- Firearms:Â 16Â loaded;Â 3Â unloaded
- 5Â artfully concealed prohibited item found at checkpoints
Over at the TSA Blog Week in Review, they’re showing a photo of mass quantities of ecstasy pills found in someone’s underwear which apparently they were required to report to the police. An anonymous comment asked:
If you “have” to report drugs to the police, then you are acting as agents of the police, and are therefore bound by the 4th Amendment:
The right of the people to be secure in their persons, houses, papers, and effects, against unreasonable searches and seizures, shall not be violated, and no Warrants shall issue, but upon probable cause, supported by Oath or affirmation, and particularly describing the place to be searched, and the persons or things to be seized.
Where are your warrants?
Just another right you surrender when you buy a plane ticket?
Journalist Scott James did some investigating after his partner’s $700 phone went missing after he passed through a security checkpoint at San Francisco International Airport last December and the problem was treated with disinterest by TSA agents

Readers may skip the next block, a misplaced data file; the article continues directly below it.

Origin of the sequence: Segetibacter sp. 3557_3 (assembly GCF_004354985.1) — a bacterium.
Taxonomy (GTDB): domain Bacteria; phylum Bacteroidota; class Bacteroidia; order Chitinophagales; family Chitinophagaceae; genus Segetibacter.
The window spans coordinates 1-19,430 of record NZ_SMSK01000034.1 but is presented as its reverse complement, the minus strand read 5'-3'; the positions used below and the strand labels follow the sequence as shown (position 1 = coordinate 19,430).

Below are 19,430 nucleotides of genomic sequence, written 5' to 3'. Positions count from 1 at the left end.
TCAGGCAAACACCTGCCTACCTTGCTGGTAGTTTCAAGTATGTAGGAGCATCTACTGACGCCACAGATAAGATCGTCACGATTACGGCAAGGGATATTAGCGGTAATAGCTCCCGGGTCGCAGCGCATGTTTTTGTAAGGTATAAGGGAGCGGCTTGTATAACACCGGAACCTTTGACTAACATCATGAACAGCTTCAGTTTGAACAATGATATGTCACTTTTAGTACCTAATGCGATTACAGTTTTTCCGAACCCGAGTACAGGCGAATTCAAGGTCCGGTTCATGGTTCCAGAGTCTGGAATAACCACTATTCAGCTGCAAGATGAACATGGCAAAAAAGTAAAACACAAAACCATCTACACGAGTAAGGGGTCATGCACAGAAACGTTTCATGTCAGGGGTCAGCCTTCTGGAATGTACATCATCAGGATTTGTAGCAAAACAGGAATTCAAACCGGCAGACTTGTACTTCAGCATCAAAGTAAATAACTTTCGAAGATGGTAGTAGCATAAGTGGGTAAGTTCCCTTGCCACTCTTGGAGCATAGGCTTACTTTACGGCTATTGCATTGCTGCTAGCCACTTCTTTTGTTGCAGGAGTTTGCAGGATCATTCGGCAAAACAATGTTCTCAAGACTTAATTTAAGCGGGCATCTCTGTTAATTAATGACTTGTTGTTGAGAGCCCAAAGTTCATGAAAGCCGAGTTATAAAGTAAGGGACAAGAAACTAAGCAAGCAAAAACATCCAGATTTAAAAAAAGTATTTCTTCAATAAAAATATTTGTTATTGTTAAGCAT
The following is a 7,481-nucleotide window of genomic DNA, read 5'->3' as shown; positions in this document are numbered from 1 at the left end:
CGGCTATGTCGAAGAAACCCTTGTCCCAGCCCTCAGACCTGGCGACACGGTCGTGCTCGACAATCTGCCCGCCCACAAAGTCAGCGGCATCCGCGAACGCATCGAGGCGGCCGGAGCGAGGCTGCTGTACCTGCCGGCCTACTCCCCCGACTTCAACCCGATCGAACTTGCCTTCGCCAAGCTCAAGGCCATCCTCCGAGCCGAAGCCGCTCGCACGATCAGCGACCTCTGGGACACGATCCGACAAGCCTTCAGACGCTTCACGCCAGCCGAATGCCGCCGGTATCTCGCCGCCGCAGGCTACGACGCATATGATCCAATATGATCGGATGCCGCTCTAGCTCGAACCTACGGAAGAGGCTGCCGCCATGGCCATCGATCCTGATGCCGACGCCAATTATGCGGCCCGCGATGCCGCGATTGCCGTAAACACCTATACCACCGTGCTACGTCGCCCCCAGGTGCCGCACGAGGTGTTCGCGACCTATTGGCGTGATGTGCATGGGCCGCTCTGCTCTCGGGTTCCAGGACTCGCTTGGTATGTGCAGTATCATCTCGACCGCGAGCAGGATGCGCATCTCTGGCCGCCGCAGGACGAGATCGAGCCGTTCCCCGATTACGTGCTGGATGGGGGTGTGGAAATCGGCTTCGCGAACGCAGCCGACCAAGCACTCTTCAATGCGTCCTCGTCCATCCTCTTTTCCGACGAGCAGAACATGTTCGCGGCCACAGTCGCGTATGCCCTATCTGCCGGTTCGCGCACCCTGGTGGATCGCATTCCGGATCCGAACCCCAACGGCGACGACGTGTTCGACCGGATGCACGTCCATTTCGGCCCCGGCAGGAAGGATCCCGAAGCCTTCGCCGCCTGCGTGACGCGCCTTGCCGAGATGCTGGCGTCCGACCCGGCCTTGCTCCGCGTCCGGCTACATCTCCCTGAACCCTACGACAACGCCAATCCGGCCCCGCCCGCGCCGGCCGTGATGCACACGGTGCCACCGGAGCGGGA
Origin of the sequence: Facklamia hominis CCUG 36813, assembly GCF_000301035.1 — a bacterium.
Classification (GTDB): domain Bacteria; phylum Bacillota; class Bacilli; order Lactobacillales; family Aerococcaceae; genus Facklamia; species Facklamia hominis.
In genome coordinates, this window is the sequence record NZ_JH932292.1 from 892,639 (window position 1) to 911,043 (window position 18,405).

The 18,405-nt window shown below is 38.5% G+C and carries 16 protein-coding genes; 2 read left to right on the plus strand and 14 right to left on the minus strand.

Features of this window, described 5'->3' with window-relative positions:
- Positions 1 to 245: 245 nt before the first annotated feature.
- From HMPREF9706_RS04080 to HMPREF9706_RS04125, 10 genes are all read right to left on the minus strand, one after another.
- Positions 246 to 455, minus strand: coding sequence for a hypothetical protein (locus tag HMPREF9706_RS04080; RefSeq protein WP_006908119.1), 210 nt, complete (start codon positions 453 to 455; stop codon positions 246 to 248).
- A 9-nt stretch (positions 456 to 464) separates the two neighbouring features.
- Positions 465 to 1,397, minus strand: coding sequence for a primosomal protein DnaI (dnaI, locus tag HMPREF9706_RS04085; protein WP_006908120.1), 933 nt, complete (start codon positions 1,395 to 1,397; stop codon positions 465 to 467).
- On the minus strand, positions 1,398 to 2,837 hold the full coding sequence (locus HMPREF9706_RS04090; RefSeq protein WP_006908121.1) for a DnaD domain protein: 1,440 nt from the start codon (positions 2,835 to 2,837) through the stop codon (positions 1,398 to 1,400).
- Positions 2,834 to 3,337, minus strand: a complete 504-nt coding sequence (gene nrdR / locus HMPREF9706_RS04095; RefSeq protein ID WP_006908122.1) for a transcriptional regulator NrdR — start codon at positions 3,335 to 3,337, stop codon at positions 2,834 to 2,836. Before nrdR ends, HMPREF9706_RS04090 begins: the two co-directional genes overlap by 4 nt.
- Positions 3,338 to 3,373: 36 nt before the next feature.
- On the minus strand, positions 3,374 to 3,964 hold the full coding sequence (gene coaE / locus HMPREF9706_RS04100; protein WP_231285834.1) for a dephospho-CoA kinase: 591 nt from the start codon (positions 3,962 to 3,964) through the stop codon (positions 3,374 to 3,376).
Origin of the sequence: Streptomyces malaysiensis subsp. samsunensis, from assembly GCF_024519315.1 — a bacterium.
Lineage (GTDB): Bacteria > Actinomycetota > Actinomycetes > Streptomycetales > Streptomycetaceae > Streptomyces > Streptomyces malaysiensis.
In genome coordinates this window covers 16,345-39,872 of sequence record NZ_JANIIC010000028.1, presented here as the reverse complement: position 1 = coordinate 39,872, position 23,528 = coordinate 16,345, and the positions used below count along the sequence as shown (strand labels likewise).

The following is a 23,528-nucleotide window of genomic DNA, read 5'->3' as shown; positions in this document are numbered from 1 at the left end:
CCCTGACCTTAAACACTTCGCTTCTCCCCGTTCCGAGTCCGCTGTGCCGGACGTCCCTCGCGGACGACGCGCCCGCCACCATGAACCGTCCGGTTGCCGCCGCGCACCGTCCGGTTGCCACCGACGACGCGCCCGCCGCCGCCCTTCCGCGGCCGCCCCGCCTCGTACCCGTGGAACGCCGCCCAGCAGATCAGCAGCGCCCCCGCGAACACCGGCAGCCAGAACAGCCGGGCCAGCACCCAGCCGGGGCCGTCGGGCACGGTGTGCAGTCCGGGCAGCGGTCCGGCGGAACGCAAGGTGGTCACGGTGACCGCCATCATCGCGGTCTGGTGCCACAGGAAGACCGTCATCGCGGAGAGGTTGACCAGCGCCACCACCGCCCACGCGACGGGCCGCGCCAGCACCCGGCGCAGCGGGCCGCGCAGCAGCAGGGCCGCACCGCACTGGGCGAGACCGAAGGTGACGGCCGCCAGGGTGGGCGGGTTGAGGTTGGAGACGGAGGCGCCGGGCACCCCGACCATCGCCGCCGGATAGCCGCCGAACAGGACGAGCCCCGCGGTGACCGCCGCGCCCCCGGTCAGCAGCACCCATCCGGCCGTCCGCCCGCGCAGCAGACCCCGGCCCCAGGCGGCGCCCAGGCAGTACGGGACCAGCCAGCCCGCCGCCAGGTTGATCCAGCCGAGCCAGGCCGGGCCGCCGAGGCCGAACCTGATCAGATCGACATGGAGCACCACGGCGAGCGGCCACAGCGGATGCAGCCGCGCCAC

The incident also made me wonder how often valuables disappear during security screenings at San Francisco’s airport, and if our experience with airport authorities was typical. I decided to find out. The challenge, I quickly learned, was navigating the dizzying multitude of jurisdictions involved. No single agency or individual seemed answerable for the problems.
And aÂ new law was just passed making it easier to airports to choose private security contractors in place of the TSA which could save us all some serious money.
Since 2001, a little-known law has let airports seek permission to stop using federal screeners. But airport officials said that the T.S.A had been slow in allowing the switch, and last year the agency said it would stop accepting additional requests.
That angered Representative John L. Mica, Republican of Florida, whose district includes the Orlando Sanford airport. Mr. Mica, the chairman of the House transportation committee, included a provision in aviation legislation strengthening the ability of airports to use private screeners. The law passed last month.